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A year into COVID, we must send kids back to shul

On the first night of Hanukkah, I went to downtown D.C. to witness the menorah lighting on the National Mall with my four kids.

I’ve never been one for such Jewish spectacles. I’ve never even been much of a synagogue-goer. But I’ve long known that when it comes to building their Jewish identity, my kids need exposure to the Jewish world beyond our four walls. I’ve been trying to force us to get out the door and get to shul with them for the last few years, but as 2019 turned to 2020, I made a New Year’s Resolution that come in the spring of that year, we’d finally make good and get them to synagogue for at least a few Shabbats each month.

Then COVID happened.

And exactly a year after I made that resolution, we attended the outdoor, socially distanced Hanukkah event, our single foray into communal ritual in a year I’d planned to be full of them.

When the candles were lit, several of the Chabad rabbis responsible for putting together the event spoke. Now, if we’re being honest, I’m not a synagogue-goer in part because I am not a fan of sermons. When they start, my eyes have a way of glazing over. So I was surprised, during the car ride home, to hear my older two children — ages 5 and 7 — enthusiastically discuss what the rabbis spoke about as they snacked on a gift box of Hanukkah goodies.

My oldest lamented that she loved hearing rabbis talking about Judaism, and wished she could be part of those conversations more often.

The point was clear: Jewish kids need to experience Judaism outside the home. And it’s time for the Jewish community to discuss how we can safely give it to them, as the COVID pandemic continues to be dangerous, and the distribution of vaccines safe for children still looks to be comparatively far in the future.

Our community has had some major successes in ensuring our kids had access to Jewish life through the pandemic, primarily by stepping up and making sure that Jewish schools were open around the country starting in the fall. Schools implemented procedures to keep their staff and kids safe, and while that process hasn’t gone off seamlessly, it’s largely working from New York to California and everywhere in between.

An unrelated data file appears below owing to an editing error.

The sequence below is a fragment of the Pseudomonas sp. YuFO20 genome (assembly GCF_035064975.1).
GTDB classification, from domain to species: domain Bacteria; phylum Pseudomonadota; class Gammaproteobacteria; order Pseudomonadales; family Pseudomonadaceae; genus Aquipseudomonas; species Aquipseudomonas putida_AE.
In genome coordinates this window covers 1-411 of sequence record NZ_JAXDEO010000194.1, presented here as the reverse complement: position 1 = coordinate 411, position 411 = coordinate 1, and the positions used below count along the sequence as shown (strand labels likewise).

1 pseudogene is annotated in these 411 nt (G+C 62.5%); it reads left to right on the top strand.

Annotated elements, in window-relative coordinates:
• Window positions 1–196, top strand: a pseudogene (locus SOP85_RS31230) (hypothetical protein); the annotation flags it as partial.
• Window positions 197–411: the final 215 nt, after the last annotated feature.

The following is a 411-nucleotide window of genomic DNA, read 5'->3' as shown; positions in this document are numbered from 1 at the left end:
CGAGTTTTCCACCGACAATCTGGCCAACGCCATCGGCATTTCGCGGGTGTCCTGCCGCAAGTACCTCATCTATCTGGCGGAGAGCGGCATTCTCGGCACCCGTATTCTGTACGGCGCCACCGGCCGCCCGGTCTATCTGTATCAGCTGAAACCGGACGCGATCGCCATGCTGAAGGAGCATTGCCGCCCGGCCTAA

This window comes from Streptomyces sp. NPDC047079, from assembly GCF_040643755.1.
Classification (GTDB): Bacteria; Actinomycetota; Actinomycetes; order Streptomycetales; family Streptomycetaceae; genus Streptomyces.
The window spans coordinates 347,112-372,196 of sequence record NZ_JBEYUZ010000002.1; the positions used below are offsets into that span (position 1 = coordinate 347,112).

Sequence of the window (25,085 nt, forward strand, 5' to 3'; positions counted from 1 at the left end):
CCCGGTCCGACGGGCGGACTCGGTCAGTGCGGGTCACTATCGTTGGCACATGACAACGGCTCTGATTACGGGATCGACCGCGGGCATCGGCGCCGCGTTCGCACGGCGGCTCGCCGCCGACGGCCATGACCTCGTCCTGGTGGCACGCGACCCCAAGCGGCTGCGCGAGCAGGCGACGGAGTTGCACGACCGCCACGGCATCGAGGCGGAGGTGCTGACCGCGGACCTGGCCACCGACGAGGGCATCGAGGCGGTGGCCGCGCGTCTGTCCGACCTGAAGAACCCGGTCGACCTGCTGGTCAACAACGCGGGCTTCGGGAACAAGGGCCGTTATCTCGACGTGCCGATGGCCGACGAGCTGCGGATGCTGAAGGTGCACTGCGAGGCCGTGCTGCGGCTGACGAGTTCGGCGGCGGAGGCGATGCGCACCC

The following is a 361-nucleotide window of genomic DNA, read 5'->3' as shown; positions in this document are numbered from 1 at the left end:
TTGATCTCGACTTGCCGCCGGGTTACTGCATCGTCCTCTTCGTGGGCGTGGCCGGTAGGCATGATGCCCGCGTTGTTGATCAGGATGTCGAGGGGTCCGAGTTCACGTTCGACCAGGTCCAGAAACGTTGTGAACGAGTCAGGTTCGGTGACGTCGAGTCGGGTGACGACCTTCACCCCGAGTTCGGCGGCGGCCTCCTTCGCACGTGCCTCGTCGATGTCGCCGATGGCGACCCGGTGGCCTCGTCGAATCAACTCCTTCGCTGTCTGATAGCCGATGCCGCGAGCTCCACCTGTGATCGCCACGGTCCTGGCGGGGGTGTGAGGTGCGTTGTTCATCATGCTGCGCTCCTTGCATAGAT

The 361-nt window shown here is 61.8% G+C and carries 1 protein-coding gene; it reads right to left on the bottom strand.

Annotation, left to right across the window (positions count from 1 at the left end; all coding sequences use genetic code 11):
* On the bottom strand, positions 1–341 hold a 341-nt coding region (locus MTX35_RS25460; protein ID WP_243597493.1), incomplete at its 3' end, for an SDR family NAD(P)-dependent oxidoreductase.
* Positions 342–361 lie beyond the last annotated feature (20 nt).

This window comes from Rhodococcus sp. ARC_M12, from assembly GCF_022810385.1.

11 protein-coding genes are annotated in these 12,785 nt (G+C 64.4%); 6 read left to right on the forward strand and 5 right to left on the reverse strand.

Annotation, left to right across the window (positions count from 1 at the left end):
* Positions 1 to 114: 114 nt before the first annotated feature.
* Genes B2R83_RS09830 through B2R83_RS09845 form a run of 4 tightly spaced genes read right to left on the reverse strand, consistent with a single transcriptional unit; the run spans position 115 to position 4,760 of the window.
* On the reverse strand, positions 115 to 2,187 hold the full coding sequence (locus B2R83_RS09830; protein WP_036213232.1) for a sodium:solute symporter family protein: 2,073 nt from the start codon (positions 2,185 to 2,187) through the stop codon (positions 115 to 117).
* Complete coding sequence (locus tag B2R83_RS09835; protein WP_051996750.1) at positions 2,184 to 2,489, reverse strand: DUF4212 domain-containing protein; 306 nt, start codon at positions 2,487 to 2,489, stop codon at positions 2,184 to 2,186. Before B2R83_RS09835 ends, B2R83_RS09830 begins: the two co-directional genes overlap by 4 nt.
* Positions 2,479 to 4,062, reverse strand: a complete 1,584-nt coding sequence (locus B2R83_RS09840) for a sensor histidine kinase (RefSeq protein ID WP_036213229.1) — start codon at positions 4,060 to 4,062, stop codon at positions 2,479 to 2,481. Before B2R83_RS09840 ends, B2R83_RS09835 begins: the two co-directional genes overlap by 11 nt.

We recognized, rightly, that kids need to get back to their regular education routines when it can be done safely, and that reinstating those routines should be a priority.

But what of the rest of Jewish life for our children? This is where we’ve dropped the ball, across the board.

Among the more liberal streams of Judaism, Zoom has taken the place of in-person worship for everyone, adults and children alike.

Among Modern Orthodox congregations, minyan for adult men and mourners saying kaddish have been prioritized, with every ritual outside of Shabbat and kids’ programming on major holidays shifting to Zoom.

On days that Orthodox Jews are prohibited from using digital options, there are few ways for children to interface with Judaism in a meaningful way. The days filled with Shabbat groups and communal meals are gone, and children instead have faced a year of endlessly long Shabbat days inside their homes, or, on nice days, at a park. There is nothing particularly Jewish about Shabbat and holidays for kids anymore, except saying kiddush before meals.

Our communities have always prioritized passing on the knowledge of how important days are marked in a communal setting; those practices are at the heart of our tradition. Almost every book on Jewish holidays and Shabbat written for children focuses at least in part on how we mark the day. We’ve taught kids their entire lives that Judaism is an in-person activity, but now, they can only read about these experiences in books from Before Times.

Zoom, or quietly empty holy days, are no replacement for Jewish communal life. While they were a sufficient backstop for a time, it’s time for them to be phased out.

As vaccinations become more widespread and we work towards herd immunity, as a community we must prioritize a return to communal life beyond school for our youngest members. We can take the lessons learned in schools to lay the foundation on how that can be accomplished safely.

Over the last decades, we have spent countless millions of dollars to ensure that young Jews are raised engaged in Jewish life, before and as they move past Bar and Bat Mitzvah age. If we keep our synagogue doors locked to children forming their Jewish identity for a second year, we might as well light that donor money on fire, for we will have no chance at raising engaged and enthusiastic Jews.

Focusing our attention on a return to in-person communal life for children isn’t just about keeping them occupied on Shabbat and holidays. It’s a necessary investment in our long-term Jewish future.

Last week, my family had another brush with Judaism practiced in public at an outdoor Purim carnival. My kids met a rabbi, who rode a child-sized bicycle to make the kids laugh, and heard the Megillah read aloud. It felt like a brush with the past, with what used to be available to them. And it felt like a reminder of what’s most essential in our future — the nearer, the better.

Bethany Mandel is a frequent contributor to the Forward and an editor at Ricochet.com. You can follow her on Twitter @BethanyShondark.

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